|Buoyed by the national and international success of its patented CD-ROM lottery games, Loto-Québec is well placed to win contracts for Internet-based lottery games.|
Nathalie Rajotte, head of the agency's multimedia research unit, Ingenio, said last week that work on the Internet projects has been under way for about six months and her team is awaiting its customers' OK to formally announce the deals.
'The sooner, the better,' said Rajotte, who wouldn't name the customers but said European lotteries are far ahead of their North American counterparts in offering games on their Web sites.
Last month, the head of Loto-Québec announced a shift in strategy: fewer gambling products or venues for Quebecers and more revenue from tourists visiting casino complexes along with revenue from the export of Loto products and consultancy.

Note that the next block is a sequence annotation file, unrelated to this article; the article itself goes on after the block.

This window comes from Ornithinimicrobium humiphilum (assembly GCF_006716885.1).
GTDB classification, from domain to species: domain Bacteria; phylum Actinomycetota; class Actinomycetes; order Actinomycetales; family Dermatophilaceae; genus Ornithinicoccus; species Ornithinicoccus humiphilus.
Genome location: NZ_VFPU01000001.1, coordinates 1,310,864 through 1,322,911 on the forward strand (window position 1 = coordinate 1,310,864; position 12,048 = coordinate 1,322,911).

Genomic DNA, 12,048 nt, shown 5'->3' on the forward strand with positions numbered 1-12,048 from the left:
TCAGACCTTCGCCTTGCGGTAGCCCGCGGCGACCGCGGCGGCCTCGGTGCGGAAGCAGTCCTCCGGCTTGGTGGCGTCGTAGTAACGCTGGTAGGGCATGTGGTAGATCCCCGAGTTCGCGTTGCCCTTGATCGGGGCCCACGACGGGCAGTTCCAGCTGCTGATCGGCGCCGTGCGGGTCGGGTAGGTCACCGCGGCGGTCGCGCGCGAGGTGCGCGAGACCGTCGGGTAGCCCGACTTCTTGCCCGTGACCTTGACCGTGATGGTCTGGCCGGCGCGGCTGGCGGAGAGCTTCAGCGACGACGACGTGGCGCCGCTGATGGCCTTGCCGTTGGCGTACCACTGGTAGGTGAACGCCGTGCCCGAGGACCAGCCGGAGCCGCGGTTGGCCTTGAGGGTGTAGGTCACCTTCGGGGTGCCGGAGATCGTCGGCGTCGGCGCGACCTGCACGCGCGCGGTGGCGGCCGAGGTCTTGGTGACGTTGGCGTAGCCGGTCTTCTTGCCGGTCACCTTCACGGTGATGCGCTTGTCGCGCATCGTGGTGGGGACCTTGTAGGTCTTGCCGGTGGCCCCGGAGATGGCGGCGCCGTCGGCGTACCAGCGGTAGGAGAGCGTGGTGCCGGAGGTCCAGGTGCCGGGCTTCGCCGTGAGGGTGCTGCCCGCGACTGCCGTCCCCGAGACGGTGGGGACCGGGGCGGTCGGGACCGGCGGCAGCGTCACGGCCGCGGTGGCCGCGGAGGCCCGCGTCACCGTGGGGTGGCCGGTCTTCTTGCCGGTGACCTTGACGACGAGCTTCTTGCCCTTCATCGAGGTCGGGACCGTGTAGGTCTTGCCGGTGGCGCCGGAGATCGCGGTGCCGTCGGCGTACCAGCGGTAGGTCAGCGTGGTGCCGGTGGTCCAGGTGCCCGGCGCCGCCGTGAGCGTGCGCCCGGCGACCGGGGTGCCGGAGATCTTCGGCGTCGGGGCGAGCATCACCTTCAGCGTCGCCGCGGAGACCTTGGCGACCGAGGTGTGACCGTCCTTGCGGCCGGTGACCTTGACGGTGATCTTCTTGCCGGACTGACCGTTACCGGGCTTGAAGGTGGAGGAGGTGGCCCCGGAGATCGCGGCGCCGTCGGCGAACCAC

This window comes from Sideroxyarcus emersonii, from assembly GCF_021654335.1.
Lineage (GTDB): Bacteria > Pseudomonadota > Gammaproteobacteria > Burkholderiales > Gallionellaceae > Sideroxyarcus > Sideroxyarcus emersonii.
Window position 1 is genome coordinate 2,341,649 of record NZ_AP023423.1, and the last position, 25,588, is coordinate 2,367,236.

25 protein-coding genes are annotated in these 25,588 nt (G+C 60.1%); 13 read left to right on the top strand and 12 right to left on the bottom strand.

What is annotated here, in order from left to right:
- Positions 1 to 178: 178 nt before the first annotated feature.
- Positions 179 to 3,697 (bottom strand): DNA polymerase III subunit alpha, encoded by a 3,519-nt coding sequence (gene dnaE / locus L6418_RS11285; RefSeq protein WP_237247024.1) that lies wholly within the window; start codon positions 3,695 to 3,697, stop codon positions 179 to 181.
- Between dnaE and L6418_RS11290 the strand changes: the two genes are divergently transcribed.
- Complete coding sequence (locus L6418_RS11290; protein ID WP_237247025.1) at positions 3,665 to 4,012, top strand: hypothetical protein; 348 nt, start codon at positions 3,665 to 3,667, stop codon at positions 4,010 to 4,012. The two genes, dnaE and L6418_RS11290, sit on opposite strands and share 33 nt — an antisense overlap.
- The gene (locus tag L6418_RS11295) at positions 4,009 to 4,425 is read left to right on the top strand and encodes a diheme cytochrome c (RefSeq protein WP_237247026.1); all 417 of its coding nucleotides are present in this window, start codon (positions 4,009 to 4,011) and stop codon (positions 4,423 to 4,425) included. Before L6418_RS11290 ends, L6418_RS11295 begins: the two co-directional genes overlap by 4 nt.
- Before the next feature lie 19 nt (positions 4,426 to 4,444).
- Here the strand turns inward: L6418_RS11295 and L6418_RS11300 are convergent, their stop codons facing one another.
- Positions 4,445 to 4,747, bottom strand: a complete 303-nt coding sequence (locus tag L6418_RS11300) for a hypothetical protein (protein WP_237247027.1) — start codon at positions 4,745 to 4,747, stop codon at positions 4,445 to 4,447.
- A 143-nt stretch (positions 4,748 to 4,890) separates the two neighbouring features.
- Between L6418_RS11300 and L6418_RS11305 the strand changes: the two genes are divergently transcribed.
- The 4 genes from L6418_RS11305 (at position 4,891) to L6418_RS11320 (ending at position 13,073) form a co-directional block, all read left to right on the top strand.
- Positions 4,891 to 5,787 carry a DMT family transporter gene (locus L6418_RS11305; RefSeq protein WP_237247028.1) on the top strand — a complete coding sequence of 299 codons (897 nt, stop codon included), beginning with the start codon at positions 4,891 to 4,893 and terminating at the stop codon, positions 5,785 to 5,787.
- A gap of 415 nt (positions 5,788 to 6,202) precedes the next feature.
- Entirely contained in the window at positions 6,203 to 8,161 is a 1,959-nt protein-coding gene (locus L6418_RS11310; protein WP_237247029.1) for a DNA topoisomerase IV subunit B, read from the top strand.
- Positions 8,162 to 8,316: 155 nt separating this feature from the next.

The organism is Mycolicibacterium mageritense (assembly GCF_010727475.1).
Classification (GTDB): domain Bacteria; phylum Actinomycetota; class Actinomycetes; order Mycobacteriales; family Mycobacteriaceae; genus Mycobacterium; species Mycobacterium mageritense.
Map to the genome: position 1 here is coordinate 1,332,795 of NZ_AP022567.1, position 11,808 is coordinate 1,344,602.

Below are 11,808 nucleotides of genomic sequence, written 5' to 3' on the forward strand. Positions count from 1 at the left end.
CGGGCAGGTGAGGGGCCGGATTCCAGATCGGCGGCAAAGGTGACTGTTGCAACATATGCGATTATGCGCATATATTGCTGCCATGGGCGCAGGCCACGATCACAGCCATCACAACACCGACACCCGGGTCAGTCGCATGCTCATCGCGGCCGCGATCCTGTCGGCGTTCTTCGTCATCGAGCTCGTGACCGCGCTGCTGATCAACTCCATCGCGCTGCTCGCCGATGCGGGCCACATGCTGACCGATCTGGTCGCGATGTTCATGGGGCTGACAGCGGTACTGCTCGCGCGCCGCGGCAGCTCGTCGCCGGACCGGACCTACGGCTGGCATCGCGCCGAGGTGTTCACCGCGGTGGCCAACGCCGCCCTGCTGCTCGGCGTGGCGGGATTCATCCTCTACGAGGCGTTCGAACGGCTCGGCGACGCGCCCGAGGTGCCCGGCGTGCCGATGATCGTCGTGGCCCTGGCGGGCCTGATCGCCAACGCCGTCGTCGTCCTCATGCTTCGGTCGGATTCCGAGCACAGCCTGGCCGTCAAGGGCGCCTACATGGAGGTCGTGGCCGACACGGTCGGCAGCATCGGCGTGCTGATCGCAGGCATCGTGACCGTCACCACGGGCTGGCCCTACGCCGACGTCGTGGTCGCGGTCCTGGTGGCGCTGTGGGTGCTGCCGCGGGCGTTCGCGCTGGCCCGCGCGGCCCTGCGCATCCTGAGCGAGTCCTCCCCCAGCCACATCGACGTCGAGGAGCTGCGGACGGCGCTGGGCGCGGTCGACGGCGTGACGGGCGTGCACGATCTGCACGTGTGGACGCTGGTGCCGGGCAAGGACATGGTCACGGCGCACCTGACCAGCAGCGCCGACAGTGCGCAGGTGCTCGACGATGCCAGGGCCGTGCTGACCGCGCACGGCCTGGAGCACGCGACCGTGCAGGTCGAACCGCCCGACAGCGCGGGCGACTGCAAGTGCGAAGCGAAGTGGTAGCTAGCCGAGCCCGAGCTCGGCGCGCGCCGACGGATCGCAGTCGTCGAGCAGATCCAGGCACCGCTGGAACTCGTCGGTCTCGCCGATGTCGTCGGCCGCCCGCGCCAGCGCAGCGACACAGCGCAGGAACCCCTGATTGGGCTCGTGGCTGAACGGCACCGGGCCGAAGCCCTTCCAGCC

Ingenio, which launched the world's first CD-ROM lottery - Trésors de la Tour, has revved up its engines, Rajotte said. Its portfolio of products now includes CD-ROM and other multimedia games designed expressly for export, she said.
Ingenio has already sold licenses for CD-ROM lotteries to lotteries in Europe and the US.
The company broke into the Canadian market in the past month with the bilingual Solitarie Riches, available only to residents of Alberta, Saskatchewan and the Northwest Territories. 'The initial response seems to be positive,' said a spokesman for Loto's partner the Western Canada Lottery Corp.
Loto-Québec considers the CD-ROM game a variation on scratch lottery tickets. The player buys a $4 ($2.59 US) ticket that provides an access code to be used in conjunction with the CD-ROM
The unnamed clients interested in Internet games would like to put the essence of the CD-ROMs on their Web sites. Rather download from a CD, gamblers would go to the Web site and download the game, Rajotte said.